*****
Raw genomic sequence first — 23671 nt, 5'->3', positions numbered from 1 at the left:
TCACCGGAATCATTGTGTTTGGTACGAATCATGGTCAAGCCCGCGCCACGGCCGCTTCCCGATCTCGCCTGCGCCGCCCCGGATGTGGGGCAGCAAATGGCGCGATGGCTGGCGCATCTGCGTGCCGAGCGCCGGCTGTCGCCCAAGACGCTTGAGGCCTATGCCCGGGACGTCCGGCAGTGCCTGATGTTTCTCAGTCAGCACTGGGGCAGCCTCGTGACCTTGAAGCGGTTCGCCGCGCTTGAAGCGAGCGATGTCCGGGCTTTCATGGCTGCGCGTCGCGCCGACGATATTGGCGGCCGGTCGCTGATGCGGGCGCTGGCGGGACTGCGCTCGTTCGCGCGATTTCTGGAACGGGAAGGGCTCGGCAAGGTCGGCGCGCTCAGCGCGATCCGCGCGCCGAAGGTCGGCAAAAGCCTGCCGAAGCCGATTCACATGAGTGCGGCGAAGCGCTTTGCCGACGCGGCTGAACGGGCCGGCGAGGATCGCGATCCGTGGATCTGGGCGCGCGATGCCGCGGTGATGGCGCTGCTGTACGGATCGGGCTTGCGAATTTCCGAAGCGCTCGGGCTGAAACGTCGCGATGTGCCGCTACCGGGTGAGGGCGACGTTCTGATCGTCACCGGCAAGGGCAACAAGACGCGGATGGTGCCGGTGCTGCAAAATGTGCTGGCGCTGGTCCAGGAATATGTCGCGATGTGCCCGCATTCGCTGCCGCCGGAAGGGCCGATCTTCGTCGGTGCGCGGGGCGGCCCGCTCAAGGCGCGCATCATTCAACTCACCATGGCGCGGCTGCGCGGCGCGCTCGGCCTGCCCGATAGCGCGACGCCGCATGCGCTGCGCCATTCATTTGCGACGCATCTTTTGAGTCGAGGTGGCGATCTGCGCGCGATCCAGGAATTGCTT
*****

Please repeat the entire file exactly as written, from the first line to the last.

Raw genomic sequence first — 23671 nt, 5'->3', positions numbered from 1 at the left:
TCACCGGAATCATTGTGTTTGGTACGAATCATGGTCAAGCCCGCGCCACGGCCGCTTCCCGATCTCGCCTGCGCCGCCCCGGATGTGGGGCAGCAAATGGCGCGATGGCTGGCGCATCTGCGTGCCGAGCGCCGGCTGTCGCCCAAGACGCTTGAGGCCTATGCCCGGGACGTCCGGCAGTGCCTGATGTTTCTCAGTCAGCACTGGGGCAGCCTCGTGACCTTGAAGCGGTTCGCCGCGCTTGAAGCGAGCGATGTCCGGGCTTTCATGGCTGCGCGTCGCGCCGACGATATTGGCGGCCGGTCGCTGATGCGGGCGCTGGCGGGACTGCGCTCGTTCGCGCGATTTCTGGAACGGGAAGGGCTCGGCAAGGTCGGCGCGCTCAGCGCGATCCGCGCGCCGAAGGTCGGCAAAAGCCTGCCGAAGCCGATTCACATGAGTGCGGCGAAGCGCTTTGCCGACGCGGCTGAACGGGCCGGCGAGGATCGCGATCCGTGGATCTGGGCGCGCGATGCCGCGGTGATGGCGCTGCTGTACGGATCGGGCTTGCGAATTTCCGAAGCGCTCGGGCTGAAACGTCGCGATGTGCCGCTACCGGGTGAGGGCGACGTTCTGATCGTCACCGGCAAGGGCAACAAGACGCGGATGGTGCCGGTGCTGCAAAATGTGCTGGCGCTGGTCCAGGAATATGTCGCGATGTGCCCGCATTCGCTGCCGCCGGAAGGGCCGATCTTCGTCGGTGCGCGGGGCGGCCCGCTCAAGGCGCGCATCATTCAACTCACCATGGCGCGGCTGCGCGGCGCGCTCGGCCTGCCCGATAGCGCGACGCCGCATGCGCTGCGCCATTCATTTGCGACGCATCTTTTGAGTCGAGGTGGCGATCTGCGCGCGATCCAGGAATTGCTT